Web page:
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Taking back the streets - and schools

By now you may have heard about the Chicago high school honor student who was beaten to death as he was walking home from school. He was on his way home when he happened upon two groups of men fighting. Some said he saw someone he knew and went to help him, only to have both groups jump on him and beat him with boards. A passerby, walking his sister home, caught the action with his cell phone and turned over the tape to a local news station, which then turned it over to Chicago police. Using the film, police have caught four men and charged them with murder. Three others were still being sought.

In Chicago, this is no new thing. Last year over thirty Chicago Public School students - all on the South Side - have lost their lives to violence. Each time a shooting, stabbing, beating or whatever happens, parents and community leaders will howl before the cameras, police will mop up the mess and try to find the person(s) responsible and once the heat is off, life will return to normal.

What's striking is that the violence doesn't happen in the schools, or the so-called "School Safety Zones" around the school, but usually a few blocks away. This incident happened outside a community center a few blocks away from the high school. Tensions will cook inside the school for hours or days. Then word gets around the grapevine that something will happen after school, and next thing you know we'll be watching the news about a kid getting shot as he's walking home, or to the bus stop.

All the victims were male, and black. Still, it scares kids of all ages, sexes and color in high schools around Chicago.

when I was a kid going to the CPS, I was bullied regularly. Kids would threaten to kick my ass after school. It won't happen in school, where there are authority figures and later, police and security guarding the hallways. It's always outside. I'd have to run home or walk with people I knew and trusted. Sometimes they would follow me and wait until I was alone. Once I was even kidnapped and walked several blocks away, being beaten, crying and screaming until an adult intervened and my attackers ran off. I walked home slowly, crying hysterically. The teachers wouldn't intervene, saying it wasn't in their job description. Today they would be fired if they said that and someone was killed.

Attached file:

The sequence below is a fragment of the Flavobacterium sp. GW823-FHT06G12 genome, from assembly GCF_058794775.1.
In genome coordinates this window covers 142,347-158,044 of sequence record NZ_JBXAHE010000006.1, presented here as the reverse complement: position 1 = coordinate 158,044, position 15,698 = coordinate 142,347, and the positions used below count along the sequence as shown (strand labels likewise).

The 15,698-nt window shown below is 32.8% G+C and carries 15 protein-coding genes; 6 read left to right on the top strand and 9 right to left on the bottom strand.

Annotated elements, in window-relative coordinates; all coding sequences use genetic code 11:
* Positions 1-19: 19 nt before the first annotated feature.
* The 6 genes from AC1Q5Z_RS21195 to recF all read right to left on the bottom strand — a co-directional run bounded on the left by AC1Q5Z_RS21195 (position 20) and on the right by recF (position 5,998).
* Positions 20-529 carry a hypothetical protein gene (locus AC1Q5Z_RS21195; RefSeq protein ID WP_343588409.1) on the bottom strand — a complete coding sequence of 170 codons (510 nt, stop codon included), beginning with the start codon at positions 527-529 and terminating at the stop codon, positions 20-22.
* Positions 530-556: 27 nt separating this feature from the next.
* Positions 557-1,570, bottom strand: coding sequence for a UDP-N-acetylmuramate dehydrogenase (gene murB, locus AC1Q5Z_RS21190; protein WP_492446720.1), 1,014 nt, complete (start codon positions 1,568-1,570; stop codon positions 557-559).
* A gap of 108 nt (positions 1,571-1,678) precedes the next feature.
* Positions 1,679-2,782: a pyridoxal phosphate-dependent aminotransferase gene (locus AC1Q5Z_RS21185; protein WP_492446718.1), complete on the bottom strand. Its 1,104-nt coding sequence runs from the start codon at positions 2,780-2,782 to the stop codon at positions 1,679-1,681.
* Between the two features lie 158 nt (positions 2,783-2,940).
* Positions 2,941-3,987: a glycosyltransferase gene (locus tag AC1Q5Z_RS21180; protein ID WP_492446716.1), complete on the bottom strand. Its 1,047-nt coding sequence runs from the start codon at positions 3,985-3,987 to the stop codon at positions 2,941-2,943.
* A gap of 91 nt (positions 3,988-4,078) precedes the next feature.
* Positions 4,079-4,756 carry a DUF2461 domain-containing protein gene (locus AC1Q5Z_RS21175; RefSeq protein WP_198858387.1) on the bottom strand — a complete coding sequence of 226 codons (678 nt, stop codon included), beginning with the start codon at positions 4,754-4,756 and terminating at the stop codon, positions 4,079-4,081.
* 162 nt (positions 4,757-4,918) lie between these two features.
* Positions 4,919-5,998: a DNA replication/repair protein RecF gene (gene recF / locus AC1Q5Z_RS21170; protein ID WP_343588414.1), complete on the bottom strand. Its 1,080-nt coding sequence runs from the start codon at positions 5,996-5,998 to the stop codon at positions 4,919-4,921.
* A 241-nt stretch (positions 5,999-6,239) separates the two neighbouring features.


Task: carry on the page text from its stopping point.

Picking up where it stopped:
It's not that different today, just more violent. If it happened on the North Side and in an affluent neighborhood to a white kid, the outcry would be huge. Police presence would triple. In fact, at Lake View High School near where I live, there is always a squad car parked outside during school hours. There would be a national outcry. Rush Limbaugh and Glenn Beck would accuse president Obama of doing nothing when it was happening in his home town. But it's happening on the South Side, where it's routinely ignored by Mayor Daley and the police. After a kid gets shot, there would be attention until the heat is off and it's back to business as usual.

Parents and community leaders have to get involved. I was reading a biography on Michelle Obama and when she was growing up on the South Side, trailer classrooms were used in schools to ease overcrowding. There was no heat and students would have to wear their coats. Complaints went nowhere until a massive boycott of the schools forced the system to do something. And this is what parents could do to make the schools safer so that their kids wouldn't be afraid to go there and come home.

Boycotts work - just ask Jesse Jackson. He staged them to gain benefits for hos followers, as well as his sons.